In their letter, the Paris group also took issue with Daszak’s defense of a move by the Wuhan Institute of Virology to take of its data offline — thus making it unavailable to outside reviewers. The Wuhan laboratory started pulling its databases in September 2019, and the information remains off-limits today. During a Covid-19 briefing hosted earlier this year by the Chatham House, a London-based international affairs think tank, Daszak said the move was “absolutely reasonable,” given that the data had been subjected to more than 3,000 hacking attempts. He added that he had never asked to see the data, but that as a scientific collaborator, he was familiar with the databases’ contents.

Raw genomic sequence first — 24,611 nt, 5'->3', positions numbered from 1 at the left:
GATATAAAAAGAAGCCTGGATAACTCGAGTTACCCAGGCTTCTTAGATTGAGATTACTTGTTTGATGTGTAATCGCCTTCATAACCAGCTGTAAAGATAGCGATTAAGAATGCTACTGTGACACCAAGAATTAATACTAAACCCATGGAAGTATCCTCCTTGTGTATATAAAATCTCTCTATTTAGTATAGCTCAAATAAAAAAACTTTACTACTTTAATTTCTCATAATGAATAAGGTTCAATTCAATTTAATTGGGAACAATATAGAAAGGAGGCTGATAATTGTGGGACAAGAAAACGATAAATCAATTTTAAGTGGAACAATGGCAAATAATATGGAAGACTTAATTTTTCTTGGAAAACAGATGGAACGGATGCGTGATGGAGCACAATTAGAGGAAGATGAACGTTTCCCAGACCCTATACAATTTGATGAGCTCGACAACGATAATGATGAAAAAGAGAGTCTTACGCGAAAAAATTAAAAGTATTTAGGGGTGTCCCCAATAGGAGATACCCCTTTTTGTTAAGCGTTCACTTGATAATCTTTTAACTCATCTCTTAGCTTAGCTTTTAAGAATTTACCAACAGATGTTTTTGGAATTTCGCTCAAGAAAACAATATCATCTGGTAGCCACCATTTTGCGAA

In that Chatham House briefing, Daszak referred to the data as an “Excel spreadsheet,” a characterization that the Paris group says minimizes the amount of data that has gone missing. In reality, the group wrote in their letter, there were 16 databases with 600 gigabytes of data. This information came to light when DRASTIC was provided with archived logs containing descriptions of the database contents (though not the actual data itself). According to those logs, the missing databases contain records for 22,000 samples, mostly from bats, and sequences for at least 500 recently discovered bat coronaviruses.
Among those coronaviruses, according to a document prepared by DRASTIC, 50 are SARS-related and 19 at a minimum were grown in culture. In addition, according to the document, the log notes refer to a subset of viral sequences that “cannot be published” and “we have no idea what they are,” Demaneuf says. According to the DRASTIC document, the log notes, which were translated from Chinese, state that users can only access the unpublishable data by “contacting the relevant management personnel.”